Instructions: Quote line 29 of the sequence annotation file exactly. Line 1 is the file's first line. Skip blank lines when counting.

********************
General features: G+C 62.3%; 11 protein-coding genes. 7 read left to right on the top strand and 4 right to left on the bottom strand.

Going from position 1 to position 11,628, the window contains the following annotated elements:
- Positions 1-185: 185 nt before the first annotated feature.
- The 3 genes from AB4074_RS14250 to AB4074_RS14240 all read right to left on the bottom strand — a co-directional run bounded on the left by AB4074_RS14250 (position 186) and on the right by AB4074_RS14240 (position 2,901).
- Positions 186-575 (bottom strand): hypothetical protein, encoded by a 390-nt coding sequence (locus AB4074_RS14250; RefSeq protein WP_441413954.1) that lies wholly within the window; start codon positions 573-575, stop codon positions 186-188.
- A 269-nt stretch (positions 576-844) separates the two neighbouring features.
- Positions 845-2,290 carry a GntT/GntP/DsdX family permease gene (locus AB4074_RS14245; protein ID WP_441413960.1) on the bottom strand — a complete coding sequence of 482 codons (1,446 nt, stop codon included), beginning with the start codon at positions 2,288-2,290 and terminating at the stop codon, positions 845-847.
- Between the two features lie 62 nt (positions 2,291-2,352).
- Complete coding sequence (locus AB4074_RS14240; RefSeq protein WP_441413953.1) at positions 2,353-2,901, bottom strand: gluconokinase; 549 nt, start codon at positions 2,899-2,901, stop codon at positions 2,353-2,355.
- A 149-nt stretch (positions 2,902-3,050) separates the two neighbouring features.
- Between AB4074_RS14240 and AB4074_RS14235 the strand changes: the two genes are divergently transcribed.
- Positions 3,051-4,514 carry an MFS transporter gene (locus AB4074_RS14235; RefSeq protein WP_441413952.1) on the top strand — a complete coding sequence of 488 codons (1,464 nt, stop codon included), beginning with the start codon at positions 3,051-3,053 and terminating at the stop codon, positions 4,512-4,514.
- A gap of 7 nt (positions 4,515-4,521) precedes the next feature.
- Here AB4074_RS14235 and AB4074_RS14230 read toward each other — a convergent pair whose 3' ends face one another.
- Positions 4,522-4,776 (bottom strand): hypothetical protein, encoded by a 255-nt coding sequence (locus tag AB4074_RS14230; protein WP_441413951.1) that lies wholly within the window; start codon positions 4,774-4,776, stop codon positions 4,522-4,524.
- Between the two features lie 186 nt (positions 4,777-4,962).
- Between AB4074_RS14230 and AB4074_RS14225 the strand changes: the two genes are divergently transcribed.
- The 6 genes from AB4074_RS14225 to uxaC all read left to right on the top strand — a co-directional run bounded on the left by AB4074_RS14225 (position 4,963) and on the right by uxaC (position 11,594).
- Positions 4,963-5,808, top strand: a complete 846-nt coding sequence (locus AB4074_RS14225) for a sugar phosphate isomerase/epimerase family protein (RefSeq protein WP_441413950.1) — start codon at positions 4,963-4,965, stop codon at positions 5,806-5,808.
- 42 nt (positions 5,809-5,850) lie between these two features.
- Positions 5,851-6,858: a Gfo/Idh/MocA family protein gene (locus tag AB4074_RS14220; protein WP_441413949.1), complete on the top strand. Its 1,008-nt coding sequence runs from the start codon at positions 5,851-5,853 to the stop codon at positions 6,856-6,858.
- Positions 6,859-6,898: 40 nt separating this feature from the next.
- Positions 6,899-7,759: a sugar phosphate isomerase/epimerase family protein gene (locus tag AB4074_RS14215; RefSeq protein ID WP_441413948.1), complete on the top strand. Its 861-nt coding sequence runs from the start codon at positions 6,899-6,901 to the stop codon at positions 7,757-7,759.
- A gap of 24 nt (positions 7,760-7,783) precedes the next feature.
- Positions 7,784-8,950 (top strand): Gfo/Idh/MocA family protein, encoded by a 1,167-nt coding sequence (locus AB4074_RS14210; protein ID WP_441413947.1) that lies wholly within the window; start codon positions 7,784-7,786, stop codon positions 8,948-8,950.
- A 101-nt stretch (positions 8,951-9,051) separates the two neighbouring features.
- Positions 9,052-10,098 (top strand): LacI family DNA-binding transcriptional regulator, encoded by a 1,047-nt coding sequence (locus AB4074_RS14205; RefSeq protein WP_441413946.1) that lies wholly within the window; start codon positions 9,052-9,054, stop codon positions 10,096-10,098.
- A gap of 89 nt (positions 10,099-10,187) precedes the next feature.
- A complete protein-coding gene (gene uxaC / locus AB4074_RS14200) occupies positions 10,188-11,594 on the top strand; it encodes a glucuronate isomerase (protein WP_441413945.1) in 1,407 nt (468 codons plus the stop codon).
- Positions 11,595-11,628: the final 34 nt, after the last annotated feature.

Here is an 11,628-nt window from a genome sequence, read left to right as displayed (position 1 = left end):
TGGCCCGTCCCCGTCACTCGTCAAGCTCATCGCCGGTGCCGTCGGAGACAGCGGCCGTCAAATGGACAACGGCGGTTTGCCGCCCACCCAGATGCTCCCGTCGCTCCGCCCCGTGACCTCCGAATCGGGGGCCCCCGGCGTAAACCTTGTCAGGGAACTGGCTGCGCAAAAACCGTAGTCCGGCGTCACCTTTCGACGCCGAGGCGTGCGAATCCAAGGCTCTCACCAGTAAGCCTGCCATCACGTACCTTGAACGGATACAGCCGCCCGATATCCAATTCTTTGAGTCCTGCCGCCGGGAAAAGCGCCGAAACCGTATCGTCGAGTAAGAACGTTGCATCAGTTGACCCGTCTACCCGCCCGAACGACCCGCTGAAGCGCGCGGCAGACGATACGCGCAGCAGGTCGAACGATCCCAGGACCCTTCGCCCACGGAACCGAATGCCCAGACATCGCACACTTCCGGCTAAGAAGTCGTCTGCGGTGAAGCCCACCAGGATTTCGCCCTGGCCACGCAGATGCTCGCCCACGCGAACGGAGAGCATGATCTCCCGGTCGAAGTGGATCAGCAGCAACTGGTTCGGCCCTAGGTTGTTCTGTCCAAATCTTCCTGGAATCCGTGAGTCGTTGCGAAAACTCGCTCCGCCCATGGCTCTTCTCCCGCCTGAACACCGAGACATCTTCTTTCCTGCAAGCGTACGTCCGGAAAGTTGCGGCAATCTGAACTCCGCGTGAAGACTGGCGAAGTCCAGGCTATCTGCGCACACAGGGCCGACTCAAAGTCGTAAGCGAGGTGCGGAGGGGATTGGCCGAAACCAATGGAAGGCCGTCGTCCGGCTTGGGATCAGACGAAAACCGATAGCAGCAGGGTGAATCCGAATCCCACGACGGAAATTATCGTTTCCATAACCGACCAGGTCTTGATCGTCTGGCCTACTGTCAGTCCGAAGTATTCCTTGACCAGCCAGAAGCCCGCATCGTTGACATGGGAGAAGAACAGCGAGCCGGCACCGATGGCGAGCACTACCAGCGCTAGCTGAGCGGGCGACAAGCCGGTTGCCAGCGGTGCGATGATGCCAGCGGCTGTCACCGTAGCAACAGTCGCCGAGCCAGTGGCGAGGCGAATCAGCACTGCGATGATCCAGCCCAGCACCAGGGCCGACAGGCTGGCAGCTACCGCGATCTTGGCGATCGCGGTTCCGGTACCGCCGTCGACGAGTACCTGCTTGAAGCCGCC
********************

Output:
- A complete protein-coding gene (gene uxaC / locus AB4074_RS14200) occupies positions 10,188-11,594 on the top strand; it encodes a glucuronate isomerase (protein WP_441413945.1) in 1,407 nt (468 codons plus the stop codon).